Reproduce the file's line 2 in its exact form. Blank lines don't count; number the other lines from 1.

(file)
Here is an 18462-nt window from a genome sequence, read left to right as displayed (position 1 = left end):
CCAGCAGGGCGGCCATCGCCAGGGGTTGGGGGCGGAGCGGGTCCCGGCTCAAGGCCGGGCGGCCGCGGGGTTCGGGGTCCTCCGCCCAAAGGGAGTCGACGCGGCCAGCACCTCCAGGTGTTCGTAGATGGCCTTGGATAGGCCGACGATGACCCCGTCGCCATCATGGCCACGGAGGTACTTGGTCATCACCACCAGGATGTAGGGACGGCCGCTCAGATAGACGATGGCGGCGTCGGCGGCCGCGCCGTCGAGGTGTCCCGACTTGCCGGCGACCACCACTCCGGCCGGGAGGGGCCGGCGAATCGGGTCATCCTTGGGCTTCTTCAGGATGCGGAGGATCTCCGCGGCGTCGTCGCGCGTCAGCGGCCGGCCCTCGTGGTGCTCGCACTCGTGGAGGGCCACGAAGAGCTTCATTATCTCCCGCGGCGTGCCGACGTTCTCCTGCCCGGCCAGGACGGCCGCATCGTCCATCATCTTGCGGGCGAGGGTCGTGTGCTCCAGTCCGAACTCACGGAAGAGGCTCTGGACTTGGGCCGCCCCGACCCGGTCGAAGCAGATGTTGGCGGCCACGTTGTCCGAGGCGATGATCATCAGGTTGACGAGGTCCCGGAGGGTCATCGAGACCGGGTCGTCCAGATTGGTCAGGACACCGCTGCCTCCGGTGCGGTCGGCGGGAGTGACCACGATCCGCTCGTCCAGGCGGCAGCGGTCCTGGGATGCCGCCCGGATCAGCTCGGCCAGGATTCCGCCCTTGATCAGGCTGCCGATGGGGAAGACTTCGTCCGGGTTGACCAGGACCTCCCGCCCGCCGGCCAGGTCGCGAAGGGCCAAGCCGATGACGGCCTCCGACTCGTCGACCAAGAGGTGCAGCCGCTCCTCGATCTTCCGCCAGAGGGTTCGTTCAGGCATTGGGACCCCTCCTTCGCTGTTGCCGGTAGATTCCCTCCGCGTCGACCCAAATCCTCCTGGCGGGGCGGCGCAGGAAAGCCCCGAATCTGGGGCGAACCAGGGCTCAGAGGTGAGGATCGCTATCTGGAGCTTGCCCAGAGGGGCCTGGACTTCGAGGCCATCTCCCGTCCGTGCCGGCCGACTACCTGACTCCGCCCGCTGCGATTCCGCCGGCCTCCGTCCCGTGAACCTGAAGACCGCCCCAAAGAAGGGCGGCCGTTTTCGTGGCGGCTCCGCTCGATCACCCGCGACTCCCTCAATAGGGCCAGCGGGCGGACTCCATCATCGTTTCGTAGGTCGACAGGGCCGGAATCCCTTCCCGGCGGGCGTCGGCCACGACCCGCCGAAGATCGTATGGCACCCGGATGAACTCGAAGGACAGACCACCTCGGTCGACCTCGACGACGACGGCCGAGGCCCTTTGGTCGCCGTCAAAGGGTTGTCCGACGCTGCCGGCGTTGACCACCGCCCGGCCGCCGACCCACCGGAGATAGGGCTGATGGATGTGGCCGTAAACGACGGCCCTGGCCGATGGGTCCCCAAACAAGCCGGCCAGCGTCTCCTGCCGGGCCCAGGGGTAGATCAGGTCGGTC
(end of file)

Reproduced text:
CCAGCAGGGCGGCCATCGCCAGGGGTTGGGGGCGGAGCGGGTCCCGGCTCAAGGCCGGGCGGCCGCGGGGTTCGGGGTCCTCCGCCCAAAGGGAGTCGACGCGGCCAGCACCTCCAGGTGTTCGTAGATGGCCTTGGATAGGCCGACGATGACCCCGTCGCCATCATGGCCACGGAGGTACTTGGTCATCACCACCAGGATGTAGGGACGGCCGCTCAGATAGACGATGGCGGCGTCGGCGGCCGCGCCGTCGAGGTGTCCCGACTTGCCGGCGACCACCACTCCGGCCGGGAGGGGCCGGCGAATCGGGTCATCCTTGGGCTTCTTCAGGATGCGGAGGATCTCCGCGGCGTCGTCGCGCGTCAGCGGCCGGCCCTCGTGGTGCTCGCACTCGTGGAGGGCCACGAAGAGCTTCATTATCTCCCGCGGCGTGCCGACGTTCTCCTGCCCGGCCAGGACGGCCGCATCGTCCATCATCTTGCGGGCGAGGGTCGTGTGCTCCAGTCCGAACTCACGGAAGAGGCTCTGGACTTGGGCCGCCCCGACCCGGTCGAAGCAGATGTTGGCGGCCACGTTGTCCGAGGCGATGATCATCAGGTTGACGAGGTCCCGGAGGGTCATCGAGACCGGGTCGTCCAGATTGGTCAGGACACCGCTGCCTCCGGTGCGGTCGGCGGGAGTGACCACGATCCGCTCGTCCAGGCGGCAGCGGTCCTGGGATGCCGCCCGGATCAGCTCGGCCAGGATTCCGCCCTTGATCAGGCTGCCGATGGGGAAGACTTCGTCCGGGTTGACCAGGACCTCCCGCCCGCCGGCCAGGTCGCGAAGGGCCAAGCCGATGACGGCCTCCGACTCGTCGACCAAGAGGTGCAGCCGCTCCTCGATCTTCCGCCAGAGGGTTCGTTCAGGCATTGGGACCCCTCCTTCGCTGTTGCCGGTAGATTCCCTCCGCGTCGACCCAAATCCTCCTGGCGGGGCGGCGCAGGAAAGCCCCGAATCTGGGGCGAACCAGGGCTCAGAGGTGAGGATCGCTATCTGGAGCTTGCCCAGAGGGGCCTGGACTTCGAGGCCATCTCCCGTCCGTGCCGGCCGACTACCTGACTCCGCCCGCTGCGATTCCGCCGGCCTCCGTCCCGTGAACCTGAAGACCGCCCCAAAGAAGGGCGGCCGTTTTCGTGGCGGCTCCGCTCGATCACCCGCGACTCCCTCAATAGGGCCAGCGGGCGGACTCCATCATCGTTTCGTAGGTCGACAGGGCCGGAATCCCTTCCCGGCGGGCGTCGGCCACGACCCGCCGAAGATCGTATGGCACCCGGATGAACTCGAAGGACAGACCACCTCGGTCGACCTCGACGACGACGGCCGAGGCCCTTTGGTCGCCGTCAAAGGGTTGTCCGACGCTGCCGGCGTTGACCACCGCCCGGCCGCCGACCCACCGGAGATAGGGCTGATGGATGTGGCCGTAAACGACGGCCCTGGCCGATGGGTCCCCAAACAAGCCGGCCAGCGTCTCCTGCCGGGCCCAGGGGTAGATCAGGTCGGTC